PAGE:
Wednesday, October 2, 2013

flasking, sowing and replating with medium P668

this post is meant for those who are interested to do home flasking, with commercial media available nowadays, home flasking is feasible. all you need is some reading up and some creativity to do your own sterile chamber. there are many different recommendations but what i am presenting here is the methods that suits me best.

just got this medium today, medium P668, according to the website it is suitable for most epiphytic and some terrestrials orchids.most important, it is stated there " no pH adjustment needed". just what i need as i do not had a pH meter. this is my first try on a commercial media. it's black in color, if i am not mistaken it contains charcoal inside.
there are still a couple of other mediums suitable for catasetums but i am just using this P668 because this is what was suggested to me by senior growers.

close up on the packet label =D

a good example of a bad example, i guess i was too hard in scrapping the green pods, a chunk of the seed with the pulp fell inside. my view was obscured with the vapor building up in the small aquarium tank, basically almost all of the flask had a chunk of seeds in it.

sometimes when greed pods are not available or when the pods had already started to crack because it had already mature, then the seeds needs to be sterilized before flasking. 
i used this method i read from internet, using a clean sterile tube, required amount of seed is put in the tube with small amount of table sugar. a few ml of water is added and then a very minute drop of detergent before closing the tube. then the tube is agitated and then left to stand for the next 24 hours.during this period, the tube is gently shake every 6 hours. by the end of the period, the seeds would already sink to the bottom of the tube. 

after that the seeds are sterilized with 1:20 dilution of household bleach for 10 minutes and then rinse 2-3 times before sowing. 
for those who are curious how orchids seeds are like, here is a pic of them, MAGNIFIED!
after flasking, i usually check them over the first week period to look for any evidence of contamination (usually characterized by presence of fluffy white stuff or formation of white/opaque plaque like structure on top of the agar). contaminated flask are usually discarded. after that, it is just waiting time for those green little gremlins to pop out.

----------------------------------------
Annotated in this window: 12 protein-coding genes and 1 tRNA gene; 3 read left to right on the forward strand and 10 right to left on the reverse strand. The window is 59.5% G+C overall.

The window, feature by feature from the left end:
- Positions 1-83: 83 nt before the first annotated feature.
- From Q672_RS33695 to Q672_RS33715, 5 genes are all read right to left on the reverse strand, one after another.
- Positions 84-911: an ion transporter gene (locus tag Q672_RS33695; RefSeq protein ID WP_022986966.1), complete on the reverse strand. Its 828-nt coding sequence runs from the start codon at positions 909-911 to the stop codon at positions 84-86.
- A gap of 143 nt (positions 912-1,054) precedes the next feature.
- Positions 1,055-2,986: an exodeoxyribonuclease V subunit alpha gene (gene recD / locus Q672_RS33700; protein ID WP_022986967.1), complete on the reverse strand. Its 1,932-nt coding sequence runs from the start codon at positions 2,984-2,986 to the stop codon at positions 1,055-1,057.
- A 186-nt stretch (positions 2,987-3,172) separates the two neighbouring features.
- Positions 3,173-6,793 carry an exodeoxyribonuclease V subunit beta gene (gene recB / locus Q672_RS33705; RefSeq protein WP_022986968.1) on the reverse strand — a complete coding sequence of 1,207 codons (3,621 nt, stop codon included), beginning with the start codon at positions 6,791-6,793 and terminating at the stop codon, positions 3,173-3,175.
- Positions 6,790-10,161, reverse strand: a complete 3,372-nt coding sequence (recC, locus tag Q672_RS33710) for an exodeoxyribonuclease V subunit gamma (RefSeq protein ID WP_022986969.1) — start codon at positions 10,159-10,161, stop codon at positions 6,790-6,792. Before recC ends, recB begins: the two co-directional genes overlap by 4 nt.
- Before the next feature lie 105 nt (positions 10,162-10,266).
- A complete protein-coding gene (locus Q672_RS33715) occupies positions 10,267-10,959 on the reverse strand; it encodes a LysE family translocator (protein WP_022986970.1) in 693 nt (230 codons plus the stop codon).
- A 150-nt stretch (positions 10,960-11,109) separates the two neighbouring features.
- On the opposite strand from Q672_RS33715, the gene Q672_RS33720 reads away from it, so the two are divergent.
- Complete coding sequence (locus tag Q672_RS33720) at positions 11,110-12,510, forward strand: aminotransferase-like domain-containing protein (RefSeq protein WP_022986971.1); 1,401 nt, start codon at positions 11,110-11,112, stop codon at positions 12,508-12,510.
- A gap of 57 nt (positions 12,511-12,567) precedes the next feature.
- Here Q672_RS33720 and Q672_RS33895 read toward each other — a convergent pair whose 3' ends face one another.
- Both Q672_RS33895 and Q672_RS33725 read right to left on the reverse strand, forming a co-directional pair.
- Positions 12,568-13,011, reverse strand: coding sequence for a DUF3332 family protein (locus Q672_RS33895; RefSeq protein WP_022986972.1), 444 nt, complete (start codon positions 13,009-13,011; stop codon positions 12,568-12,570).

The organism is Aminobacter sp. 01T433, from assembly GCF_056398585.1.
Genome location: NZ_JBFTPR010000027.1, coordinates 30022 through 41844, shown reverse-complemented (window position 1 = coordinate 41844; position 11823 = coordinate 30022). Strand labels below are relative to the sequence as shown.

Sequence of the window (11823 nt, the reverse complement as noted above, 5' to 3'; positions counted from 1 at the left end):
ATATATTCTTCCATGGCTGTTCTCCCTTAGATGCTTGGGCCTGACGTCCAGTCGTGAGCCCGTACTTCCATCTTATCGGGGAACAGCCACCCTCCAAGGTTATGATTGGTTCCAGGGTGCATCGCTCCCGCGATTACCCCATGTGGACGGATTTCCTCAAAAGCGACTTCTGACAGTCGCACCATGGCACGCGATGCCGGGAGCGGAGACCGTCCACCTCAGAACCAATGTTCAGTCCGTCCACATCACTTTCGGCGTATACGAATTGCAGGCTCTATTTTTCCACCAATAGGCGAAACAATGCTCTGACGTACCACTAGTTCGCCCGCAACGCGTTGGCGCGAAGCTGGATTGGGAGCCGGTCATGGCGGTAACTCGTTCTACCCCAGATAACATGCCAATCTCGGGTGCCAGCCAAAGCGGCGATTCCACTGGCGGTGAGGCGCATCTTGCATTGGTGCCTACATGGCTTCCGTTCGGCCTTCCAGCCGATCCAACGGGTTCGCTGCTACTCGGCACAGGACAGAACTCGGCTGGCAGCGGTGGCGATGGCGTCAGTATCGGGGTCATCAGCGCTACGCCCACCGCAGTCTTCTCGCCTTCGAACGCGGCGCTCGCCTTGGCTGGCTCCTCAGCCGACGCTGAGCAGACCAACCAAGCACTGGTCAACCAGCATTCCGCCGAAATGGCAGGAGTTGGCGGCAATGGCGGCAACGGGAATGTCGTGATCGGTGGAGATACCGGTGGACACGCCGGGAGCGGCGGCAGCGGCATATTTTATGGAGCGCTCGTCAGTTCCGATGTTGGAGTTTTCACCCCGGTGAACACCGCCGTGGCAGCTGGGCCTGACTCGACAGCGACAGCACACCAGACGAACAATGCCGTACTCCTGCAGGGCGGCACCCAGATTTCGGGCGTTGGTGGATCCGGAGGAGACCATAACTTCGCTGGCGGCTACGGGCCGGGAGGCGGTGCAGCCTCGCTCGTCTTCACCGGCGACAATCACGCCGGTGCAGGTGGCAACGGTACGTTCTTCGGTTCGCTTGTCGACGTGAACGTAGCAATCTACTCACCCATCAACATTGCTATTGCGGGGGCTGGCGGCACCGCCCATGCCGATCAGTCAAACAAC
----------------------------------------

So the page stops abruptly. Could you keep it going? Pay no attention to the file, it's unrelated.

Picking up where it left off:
initial appearance of germination, some of the protocorn are turning green but not clearly visible because of the lighting. 

from the mother flask to replatting 

the fleet of armada

protocorns at two months plus (the picture is blur because the super macro mode of my digital camera cannot get a good focus due to the reflective surfaces of the glass bottle )
these protocorns are after replatting, i am putting less protocorns into each replating flask to avoid the need for future replating, this is to reduce chances of contamination. 

the pic below show the emergence of the first shoot from the protocorns, these shoots will eventually grow leaves and eventually roots will form from the base.

the pics in this thread will be updated from time to time to show the development of these protocorns till they are ready to be deflask. i may post a post about deflasking in the future. 


deflasked keiki, the first one is experimental unit without replating, somehow no prominent leaves is formed.

the two pics below is deflasked from replated flask. the last pic shows yellowing of some of the leaves due to the drastic change of the microenvironment to the harsh environment. mixture of sphagnum and charcoma media is used here

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